< Go to Homepage

IBM Builds Fingernail-Sized Chip That Defies the End of Moore’s Law

Breakthrough in manufacturing process paves the way for more powerful, smaller microchips.

Technology By

Despite expert predictions, microchips might continue to get smaller.

A breakthrough in producing thinner transistors has allowed IBM, GlobalFoundries, and Samsung to make a fingernail-sized chip containing 30 billion switches—that’s 10 billion more than the industry was able to cram in that small an area just a few years ago.

The unprecedented size gives new life to Moore’s Law, a 1965 theory from Intel co-founder Gordon Moore predicting microchips would double their density every two years. Tech experts had previously predicted manufacturing capabilities wouldn’t be able to sustain the theory by 2020 or 2022, but that now appears wrong.

Pictured: a scan of IBM Research Alliance’s 5nm transistor, built using an industry-first process to stack silicon nanosheets as the device structure – achieving a scale of 30 billion switches on a fingernail-sized chip that will deliver significant power and performance enhancements over today’s state-of-the-art 10nm chips. (IBM)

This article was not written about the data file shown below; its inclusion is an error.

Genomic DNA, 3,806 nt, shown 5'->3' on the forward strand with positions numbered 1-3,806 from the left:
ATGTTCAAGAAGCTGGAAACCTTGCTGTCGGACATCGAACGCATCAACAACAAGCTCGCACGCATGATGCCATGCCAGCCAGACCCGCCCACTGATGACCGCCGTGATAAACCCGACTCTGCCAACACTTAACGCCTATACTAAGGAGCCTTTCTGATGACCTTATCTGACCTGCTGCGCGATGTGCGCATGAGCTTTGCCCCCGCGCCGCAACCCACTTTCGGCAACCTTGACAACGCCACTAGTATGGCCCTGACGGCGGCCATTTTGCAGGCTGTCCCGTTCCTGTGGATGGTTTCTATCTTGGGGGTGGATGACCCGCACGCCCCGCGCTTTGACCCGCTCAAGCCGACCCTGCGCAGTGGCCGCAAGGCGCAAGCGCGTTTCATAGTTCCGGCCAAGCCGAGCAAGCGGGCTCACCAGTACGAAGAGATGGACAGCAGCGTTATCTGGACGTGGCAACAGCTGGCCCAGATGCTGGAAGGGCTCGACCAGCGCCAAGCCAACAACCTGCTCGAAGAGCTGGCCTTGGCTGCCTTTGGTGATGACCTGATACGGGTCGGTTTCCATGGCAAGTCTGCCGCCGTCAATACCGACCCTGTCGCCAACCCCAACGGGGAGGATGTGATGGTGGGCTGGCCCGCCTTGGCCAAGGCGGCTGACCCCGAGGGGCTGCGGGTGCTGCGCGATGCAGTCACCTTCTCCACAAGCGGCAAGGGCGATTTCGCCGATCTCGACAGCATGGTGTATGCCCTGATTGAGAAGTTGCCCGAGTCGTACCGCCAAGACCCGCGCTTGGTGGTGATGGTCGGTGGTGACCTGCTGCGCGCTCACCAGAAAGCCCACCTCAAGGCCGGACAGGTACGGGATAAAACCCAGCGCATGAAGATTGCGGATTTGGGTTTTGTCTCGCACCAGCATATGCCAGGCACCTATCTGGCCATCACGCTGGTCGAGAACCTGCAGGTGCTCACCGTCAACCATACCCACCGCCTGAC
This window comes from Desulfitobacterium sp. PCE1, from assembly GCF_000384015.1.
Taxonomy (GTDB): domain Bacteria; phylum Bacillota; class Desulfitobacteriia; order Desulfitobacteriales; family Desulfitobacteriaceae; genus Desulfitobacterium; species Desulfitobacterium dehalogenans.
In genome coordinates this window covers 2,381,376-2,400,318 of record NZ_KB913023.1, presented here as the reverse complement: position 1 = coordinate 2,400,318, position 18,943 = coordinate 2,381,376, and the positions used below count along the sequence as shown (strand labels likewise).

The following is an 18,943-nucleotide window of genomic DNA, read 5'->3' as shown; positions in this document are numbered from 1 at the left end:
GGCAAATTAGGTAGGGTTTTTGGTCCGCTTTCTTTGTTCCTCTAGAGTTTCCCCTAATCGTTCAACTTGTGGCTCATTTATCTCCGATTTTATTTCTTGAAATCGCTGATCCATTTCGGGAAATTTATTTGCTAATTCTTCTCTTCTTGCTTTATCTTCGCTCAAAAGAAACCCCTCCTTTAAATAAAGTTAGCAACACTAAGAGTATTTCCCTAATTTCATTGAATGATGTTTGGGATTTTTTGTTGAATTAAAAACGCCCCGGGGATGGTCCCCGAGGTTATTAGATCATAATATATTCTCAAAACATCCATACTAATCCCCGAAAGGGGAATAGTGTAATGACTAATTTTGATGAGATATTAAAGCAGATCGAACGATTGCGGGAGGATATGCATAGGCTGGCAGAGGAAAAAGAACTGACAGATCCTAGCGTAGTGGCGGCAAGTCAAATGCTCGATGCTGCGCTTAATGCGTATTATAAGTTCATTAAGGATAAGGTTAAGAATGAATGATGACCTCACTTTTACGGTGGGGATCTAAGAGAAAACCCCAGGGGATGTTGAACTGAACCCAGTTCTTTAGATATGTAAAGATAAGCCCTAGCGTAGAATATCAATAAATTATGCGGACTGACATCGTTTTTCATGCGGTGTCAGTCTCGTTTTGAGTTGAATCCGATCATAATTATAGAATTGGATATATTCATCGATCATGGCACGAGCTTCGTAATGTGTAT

IBM was able to achieve the technological feat by ditching its old design process used to make seven-nanometer chips, which used to be the densest. Forbes reports most technology uses ten-nanometer chips.

The new five nm chips were made using layers of silicon nanosheets. With this technology, IBM says devices will be 40 percent faster and use 75 percent less power than current ones. The breakthrough is especially important for artificial intelligence and virtual reality, which need a lot of computing power.

Read full story at Forbes